We believe in God,
whose love is the source of all life
whose love was given a human face in Jesus of Nazareth
whose love was crucified by the evil that waits to enslave us all
and whose love, defeating even death,
is our glorious promise of freedom.
Therefore, though we are sometimes fearful and full of doubt,
we trust in that love: and in the name of Jesus Christ,
we commit ourselves, in the service of others,
to seek justice and to live in peace, to care for the earth
and to share the commonwealth of God’s goodness,
to live in the freedom of forgiveness
and in the power of the Spirit of love,
and in the company of all the faithful
past, present, and yet to come,
so to be the Church, for the glory of God. Amen.
For some readers, it says too much; for others, too little. Feel free to discuss it!
1. An insistence on personal intellectual integrity, paying attention to one’s reason and experience in conversation with traditional teachings and contemporary scholarship
2. A resistance to claims that Christianity is the only or best religion and a desire for interfaith dialogue as an avenue to peace and global understanding
3. Public advocacy for the full participation of woman and of gay-lesbian-bisexual-transgender people
4. A strong commitment to social justice and ecology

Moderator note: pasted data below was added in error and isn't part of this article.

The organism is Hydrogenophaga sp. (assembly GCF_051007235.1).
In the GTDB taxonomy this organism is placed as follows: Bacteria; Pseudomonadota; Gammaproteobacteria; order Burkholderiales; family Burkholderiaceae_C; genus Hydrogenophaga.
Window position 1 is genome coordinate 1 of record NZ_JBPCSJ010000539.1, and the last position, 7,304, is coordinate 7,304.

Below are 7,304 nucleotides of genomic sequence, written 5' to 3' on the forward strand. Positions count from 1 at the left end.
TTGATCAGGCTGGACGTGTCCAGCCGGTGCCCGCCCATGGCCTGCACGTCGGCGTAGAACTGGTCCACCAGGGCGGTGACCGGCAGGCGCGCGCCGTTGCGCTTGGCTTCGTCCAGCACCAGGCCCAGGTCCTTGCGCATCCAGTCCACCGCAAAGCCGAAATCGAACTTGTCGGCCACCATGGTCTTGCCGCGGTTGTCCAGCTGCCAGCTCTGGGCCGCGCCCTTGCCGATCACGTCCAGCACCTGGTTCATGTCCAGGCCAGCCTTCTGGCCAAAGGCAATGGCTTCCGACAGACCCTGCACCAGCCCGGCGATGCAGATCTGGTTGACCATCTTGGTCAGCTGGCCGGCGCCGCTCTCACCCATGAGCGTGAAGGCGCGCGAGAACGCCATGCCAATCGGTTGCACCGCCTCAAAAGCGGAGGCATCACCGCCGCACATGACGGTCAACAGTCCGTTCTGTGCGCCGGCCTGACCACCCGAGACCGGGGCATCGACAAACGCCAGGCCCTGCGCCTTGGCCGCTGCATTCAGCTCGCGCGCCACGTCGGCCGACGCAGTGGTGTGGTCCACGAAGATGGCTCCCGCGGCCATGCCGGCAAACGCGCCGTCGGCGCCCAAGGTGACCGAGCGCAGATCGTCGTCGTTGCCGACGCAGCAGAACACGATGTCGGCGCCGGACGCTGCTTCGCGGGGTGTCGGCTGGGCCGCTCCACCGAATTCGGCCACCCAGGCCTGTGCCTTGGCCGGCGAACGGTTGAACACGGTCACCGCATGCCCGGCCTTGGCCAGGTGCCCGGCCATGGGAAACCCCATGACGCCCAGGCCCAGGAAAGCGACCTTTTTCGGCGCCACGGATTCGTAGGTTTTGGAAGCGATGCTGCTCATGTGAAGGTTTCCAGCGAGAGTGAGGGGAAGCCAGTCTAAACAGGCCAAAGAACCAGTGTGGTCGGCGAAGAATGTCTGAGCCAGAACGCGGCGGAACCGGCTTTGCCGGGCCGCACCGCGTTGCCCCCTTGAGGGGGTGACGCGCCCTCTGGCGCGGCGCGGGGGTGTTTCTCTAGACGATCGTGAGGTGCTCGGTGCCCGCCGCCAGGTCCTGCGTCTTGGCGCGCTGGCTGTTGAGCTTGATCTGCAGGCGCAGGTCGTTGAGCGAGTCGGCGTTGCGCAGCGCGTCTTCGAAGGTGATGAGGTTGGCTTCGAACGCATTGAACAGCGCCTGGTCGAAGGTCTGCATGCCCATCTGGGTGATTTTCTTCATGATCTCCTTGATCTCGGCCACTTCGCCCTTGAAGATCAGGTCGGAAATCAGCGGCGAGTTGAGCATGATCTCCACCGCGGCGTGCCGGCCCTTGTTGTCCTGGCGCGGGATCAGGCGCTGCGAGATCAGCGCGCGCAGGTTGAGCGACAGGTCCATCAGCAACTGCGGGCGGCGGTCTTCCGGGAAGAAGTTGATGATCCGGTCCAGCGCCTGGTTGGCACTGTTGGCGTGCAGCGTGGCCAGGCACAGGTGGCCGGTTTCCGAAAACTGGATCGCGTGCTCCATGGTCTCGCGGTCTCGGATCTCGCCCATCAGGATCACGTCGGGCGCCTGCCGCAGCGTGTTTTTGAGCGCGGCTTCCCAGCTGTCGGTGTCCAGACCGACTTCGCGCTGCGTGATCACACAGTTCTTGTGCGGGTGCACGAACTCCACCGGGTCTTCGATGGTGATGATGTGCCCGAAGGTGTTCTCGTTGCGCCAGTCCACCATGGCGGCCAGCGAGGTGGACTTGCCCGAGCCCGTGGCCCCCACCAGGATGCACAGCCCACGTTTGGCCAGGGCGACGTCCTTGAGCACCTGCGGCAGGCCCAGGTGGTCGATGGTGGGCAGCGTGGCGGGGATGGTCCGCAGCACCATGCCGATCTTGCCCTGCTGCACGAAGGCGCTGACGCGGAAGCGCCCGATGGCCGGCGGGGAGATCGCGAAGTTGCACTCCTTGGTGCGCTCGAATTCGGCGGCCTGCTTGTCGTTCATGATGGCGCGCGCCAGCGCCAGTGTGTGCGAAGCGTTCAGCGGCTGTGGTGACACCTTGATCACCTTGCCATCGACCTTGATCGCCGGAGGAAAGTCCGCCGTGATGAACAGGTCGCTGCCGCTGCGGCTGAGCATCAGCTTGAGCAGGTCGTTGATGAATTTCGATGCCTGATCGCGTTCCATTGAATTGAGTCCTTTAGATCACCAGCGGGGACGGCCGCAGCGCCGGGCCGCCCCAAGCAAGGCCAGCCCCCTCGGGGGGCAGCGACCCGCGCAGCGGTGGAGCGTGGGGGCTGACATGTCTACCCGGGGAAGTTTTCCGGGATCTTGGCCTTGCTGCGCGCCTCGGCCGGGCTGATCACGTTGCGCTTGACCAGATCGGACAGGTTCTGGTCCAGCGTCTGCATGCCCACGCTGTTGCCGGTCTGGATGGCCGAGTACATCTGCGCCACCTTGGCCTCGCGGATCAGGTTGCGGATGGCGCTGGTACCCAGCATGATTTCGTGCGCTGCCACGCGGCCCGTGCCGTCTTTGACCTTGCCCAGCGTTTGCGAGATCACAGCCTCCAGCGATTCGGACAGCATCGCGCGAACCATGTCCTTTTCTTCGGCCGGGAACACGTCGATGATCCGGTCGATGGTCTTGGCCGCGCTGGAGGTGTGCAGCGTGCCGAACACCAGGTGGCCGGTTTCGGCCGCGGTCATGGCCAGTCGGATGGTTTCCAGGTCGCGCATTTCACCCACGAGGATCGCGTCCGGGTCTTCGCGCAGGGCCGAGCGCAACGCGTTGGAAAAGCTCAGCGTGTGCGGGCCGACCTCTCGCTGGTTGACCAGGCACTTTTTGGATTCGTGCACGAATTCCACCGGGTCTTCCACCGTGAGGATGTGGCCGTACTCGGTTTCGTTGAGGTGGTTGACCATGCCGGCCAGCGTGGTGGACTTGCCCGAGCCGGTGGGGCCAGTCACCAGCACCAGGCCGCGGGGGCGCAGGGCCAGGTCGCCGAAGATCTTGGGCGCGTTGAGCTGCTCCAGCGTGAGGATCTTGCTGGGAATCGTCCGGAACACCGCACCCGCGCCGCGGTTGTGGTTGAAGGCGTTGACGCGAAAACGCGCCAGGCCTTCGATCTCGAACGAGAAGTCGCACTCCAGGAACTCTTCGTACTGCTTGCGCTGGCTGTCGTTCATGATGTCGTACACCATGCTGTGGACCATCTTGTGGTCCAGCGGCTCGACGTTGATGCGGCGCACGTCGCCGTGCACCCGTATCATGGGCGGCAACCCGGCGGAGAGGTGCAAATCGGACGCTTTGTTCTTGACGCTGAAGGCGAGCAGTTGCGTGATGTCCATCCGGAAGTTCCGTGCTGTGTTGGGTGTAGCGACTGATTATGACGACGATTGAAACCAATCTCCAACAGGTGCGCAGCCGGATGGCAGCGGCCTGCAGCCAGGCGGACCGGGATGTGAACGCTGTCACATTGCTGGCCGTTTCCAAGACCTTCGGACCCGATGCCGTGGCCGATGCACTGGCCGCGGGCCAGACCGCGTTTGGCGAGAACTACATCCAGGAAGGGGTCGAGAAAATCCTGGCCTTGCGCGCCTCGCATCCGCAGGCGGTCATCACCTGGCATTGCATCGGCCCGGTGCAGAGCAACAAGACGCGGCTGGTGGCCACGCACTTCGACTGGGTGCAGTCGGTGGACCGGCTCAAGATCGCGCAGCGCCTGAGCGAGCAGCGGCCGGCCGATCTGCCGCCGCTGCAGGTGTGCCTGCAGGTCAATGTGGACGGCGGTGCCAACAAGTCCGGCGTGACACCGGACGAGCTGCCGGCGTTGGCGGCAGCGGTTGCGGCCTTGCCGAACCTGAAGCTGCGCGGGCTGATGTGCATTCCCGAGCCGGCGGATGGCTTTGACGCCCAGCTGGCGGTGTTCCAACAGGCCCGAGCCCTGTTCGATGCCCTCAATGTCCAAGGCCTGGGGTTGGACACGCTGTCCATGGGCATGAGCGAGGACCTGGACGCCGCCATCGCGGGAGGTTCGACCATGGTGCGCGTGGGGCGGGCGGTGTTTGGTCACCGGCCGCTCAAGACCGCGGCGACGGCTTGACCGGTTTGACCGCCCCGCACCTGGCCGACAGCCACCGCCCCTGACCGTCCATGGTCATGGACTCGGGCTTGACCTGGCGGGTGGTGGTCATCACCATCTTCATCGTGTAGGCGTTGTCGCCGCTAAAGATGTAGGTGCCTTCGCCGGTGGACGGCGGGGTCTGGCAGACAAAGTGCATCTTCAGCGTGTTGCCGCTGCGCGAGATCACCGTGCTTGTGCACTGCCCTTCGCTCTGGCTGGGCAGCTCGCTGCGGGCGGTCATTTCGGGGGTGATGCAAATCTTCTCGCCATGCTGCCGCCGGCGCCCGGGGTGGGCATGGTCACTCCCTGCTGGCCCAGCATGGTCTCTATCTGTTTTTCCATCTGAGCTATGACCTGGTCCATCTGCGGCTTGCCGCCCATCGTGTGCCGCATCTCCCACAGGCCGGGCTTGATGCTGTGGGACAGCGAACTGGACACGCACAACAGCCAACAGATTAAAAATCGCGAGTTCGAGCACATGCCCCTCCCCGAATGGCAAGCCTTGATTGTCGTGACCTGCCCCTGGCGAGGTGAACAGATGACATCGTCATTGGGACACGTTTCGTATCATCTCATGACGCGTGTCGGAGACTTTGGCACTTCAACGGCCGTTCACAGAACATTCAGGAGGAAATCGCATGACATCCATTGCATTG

5. A desire for creative worship and spiritual vitality.
She also quotes Lloyd Geering as writing the following (in the book Why Weren’t We Told?) about the relationship between progressive Christianity and the Bible:
Progressives have no wish to replace the traditional though now outmoded orthodoxy with a new creed or statement of faith. They find no set of “right beliefs” that all Christians should be expected to embrace, especially since there has never been a time when all Christians shared the same beliefs, though from time to time church authorities did try to enforce creedal unanimity … For just as the Bible is a collection of books and does not speak with one voice, so those who draw inspiration from this rich cultural source, not only select from it what they find speaking to them most urgently, but freely relate it to the knowledge and experience they are continually gathering in this fast-changing world.
Whatever your thoughts on that, my own understanding is that “progressive religion” is a label indicating that one’s approach embraces the need for change, rather than resisting it or pretending that it does not occur. I’ve never understood “progressive” as a label to imply a claim that one is making more or better progress compared to conservatives. Indeed, as the preceding comment hopefully indicates, the claim of conservatives to be preserving a religious heritage unchanged from the past is a sham – in order to resist change in some areas, other changes always occur. Even if the change is only to emphasize what was once simply assumed, the impact of that change will be significant. Progressives should be committed to a more critical and reflective approach to the two poles of preservation and adaptation.
So, those are some thoughts from myself and others about progressive religion. Please share yours in the comments section below!